In British Columbia, 75.6 percent of respondents said they had heard of the movement, the Canadian Broadcasting Corp. reported. Across the country, 64.2 percent were aware of Idle No More, with the percentage falling consistently from west to east.
The group was founded in November during a teach-in in Saskatoon, Saskatchewan. Its aim is to organize to protect American Indians -- known as First Nations in Canada, the metis or people of mixed descent -- and the Inuit, sometimes known as Eskimos.
Attawapiskat Chief Theresa Spence, head of a tribe living in northern Ontario on James Bay, began a hunger strike Dec. 10, She ended it Thursday.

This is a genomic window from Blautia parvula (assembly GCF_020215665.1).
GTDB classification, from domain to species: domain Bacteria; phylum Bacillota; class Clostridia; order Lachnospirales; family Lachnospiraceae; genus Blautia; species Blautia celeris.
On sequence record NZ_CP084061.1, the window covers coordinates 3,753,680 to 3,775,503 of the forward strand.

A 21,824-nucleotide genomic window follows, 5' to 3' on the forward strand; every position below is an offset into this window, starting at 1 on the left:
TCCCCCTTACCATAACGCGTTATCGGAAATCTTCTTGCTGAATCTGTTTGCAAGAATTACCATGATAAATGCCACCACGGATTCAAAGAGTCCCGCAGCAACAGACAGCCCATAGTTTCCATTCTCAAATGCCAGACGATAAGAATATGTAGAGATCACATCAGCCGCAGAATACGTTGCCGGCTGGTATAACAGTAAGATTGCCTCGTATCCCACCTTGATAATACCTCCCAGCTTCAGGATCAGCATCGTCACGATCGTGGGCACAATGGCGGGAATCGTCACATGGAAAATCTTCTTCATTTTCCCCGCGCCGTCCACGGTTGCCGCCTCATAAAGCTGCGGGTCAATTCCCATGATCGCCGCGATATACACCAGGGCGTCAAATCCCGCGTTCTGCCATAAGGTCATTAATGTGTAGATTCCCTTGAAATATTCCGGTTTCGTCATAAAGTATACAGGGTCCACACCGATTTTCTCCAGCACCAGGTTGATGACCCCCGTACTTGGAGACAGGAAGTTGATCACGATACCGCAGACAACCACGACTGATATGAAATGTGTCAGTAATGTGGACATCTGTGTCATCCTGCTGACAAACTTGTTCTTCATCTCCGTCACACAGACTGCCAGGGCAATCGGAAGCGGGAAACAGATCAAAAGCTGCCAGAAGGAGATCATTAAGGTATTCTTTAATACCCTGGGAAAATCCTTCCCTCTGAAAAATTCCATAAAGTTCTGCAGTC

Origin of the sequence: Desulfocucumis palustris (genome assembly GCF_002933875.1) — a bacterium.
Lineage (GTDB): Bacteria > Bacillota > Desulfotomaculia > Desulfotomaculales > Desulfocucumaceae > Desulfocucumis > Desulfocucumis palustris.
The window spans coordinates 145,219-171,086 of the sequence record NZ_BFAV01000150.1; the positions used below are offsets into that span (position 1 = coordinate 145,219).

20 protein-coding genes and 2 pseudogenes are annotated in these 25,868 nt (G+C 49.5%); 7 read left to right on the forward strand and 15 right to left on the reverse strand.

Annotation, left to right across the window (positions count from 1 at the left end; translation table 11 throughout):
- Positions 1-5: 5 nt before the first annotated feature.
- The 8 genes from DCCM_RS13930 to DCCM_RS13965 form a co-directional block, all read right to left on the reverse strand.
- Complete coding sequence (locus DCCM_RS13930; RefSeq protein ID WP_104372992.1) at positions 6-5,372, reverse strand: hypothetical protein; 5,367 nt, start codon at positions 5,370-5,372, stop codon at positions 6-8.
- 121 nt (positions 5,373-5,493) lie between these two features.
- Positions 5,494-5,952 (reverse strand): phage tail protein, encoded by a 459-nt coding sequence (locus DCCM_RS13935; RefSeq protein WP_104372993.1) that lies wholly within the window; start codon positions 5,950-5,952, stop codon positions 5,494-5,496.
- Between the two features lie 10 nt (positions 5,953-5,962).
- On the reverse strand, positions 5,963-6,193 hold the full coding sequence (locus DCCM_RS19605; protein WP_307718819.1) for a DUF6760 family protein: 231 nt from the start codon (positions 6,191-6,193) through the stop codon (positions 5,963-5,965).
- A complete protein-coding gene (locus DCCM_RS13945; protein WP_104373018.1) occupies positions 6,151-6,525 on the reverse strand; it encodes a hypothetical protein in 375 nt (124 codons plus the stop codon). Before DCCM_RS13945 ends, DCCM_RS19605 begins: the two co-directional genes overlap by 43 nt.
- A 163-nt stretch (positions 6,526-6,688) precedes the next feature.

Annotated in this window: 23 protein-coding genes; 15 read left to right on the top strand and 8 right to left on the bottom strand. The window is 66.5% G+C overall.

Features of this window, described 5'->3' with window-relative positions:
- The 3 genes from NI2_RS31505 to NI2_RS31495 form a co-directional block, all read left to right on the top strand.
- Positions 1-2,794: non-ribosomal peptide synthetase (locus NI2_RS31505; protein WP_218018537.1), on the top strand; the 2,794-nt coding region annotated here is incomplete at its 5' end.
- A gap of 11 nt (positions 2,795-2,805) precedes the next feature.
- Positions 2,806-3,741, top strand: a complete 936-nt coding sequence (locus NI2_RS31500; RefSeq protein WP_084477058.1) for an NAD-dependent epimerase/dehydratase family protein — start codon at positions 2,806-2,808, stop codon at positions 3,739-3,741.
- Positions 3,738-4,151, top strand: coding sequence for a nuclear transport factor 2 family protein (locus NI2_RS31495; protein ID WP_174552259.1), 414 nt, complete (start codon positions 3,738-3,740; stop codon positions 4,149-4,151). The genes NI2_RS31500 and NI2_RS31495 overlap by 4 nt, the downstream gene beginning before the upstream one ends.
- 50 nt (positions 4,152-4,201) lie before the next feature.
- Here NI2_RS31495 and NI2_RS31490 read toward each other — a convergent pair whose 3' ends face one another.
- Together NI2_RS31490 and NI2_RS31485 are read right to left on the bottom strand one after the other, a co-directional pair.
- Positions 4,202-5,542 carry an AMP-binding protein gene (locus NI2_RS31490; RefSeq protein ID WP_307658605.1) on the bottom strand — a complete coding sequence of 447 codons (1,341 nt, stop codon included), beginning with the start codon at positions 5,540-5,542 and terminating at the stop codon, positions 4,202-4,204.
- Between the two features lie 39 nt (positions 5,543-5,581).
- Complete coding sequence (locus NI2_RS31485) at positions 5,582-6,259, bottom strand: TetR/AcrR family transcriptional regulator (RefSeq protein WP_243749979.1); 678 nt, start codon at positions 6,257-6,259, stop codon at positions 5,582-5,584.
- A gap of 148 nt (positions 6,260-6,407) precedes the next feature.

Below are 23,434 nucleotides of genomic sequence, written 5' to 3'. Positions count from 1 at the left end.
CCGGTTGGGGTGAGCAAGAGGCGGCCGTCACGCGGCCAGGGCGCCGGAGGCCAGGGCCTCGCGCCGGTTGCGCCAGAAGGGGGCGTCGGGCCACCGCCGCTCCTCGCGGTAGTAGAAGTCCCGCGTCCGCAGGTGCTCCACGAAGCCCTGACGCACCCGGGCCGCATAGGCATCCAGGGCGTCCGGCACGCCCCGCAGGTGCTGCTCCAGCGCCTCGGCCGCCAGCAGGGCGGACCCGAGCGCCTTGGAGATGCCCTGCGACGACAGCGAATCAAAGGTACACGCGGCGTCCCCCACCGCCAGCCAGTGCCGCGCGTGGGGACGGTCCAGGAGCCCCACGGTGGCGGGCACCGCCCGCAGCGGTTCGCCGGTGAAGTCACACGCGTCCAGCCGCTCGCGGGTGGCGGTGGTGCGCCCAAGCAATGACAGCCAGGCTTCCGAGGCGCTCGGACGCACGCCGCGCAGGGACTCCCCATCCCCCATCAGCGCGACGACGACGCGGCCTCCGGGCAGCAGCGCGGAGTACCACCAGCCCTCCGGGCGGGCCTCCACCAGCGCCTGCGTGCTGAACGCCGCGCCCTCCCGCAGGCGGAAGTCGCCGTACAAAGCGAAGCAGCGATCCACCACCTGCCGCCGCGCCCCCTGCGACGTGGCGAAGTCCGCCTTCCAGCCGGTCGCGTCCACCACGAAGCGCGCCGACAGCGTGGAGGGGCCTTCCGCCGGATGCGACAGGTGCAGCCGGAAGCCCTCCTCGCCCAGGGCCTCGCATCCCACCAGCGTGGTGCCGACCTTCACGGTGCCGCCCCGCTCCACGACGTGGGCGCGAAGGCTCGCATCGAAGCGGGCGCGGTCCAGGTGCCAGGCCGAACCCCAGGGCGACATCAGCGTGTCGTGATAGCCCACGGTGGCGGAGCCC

Asked whether Spence's hunger strike "will advance or not advance the cause of First Nations, Inuit and Metis people in Canada," 54.1 per cent said it would not, 28.1 percent said they were not sure and 17.8 percent said they believed it would be helpful.
Among those who had heard of Idle No More, 40.6 percent expressed positive or somewhat positive views, 45.5 percent were negative and 13.9 percent were unsure.
The poll of 1,000 people was conducted online by Nanos Research Jan. 18-19. No margin of error was reported.
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